35.99 In Stock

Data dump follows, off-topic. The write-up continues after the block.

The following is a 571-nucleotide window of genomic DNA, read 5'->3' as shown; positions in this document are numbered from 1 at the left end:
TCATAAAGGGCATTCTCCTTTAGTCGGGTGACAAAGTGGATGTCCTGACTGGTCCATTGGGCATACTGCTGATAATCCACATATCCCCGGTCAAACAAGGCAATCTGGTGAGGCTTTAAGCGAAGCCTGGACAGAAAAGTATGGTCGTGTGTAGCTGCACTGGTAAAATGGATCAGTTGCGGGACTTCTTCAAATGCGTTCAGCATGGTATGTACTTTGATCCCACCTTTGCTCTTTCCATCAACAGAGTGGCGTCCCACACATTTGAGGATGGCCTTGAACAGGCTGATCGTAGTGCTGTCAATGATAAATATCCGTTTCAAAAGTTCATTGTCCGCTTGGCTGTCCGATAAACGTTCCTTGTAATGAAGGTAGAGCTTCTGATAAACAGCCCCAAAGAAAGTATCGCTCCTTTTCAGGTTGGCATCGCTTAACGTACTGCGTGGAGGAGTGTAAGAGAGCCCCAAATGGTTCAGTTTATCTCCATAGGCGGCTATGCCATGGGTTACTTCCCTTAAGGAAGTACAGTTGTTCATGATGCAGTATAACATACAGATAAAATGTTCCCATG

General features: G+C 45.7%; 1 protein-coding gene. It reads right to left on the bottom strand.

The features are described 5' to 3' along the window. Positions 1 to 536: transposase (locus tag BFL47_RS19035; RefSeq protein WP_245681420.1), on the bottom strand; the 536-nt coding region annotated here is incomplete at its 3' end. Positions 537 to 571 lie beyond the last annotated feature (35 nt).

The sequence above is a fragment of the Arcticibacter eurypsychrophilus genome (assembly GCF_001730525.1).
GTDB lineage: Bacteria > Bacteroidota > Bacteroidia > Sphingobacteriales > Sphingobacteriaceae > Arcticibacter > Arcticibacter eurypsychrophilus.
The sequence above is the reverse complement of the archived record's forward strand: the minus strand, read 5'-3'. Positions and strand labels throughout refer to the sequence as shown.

Charles Roach Smith (1806–90), born on the Isle of Wight and educated in Hampshire, was apprenticed to a lawyer at fifteen, but a year later transferred to a chemist, where he prospered, moving to London and becoming wealthy from a firm of wholesale druggists and his own chemist's shop in Lothbury, in the City of London. Sewerage and other works in the City meant that Roman and medieval artefacts were regularly coming to light, and Smith's collection eventually numbered more than 5,000 pieces. He eventually sold it to the British Museum, at far less than its market value, so that it could remain intact. This book, published in 1859, describes the excavations, and uses the finds he and others acquired to illustrate 'the institutions, the habits, the customs, and the arts of our forefathers'. It remains an invaluable record of finds arising from the Victorian redevelopment of London.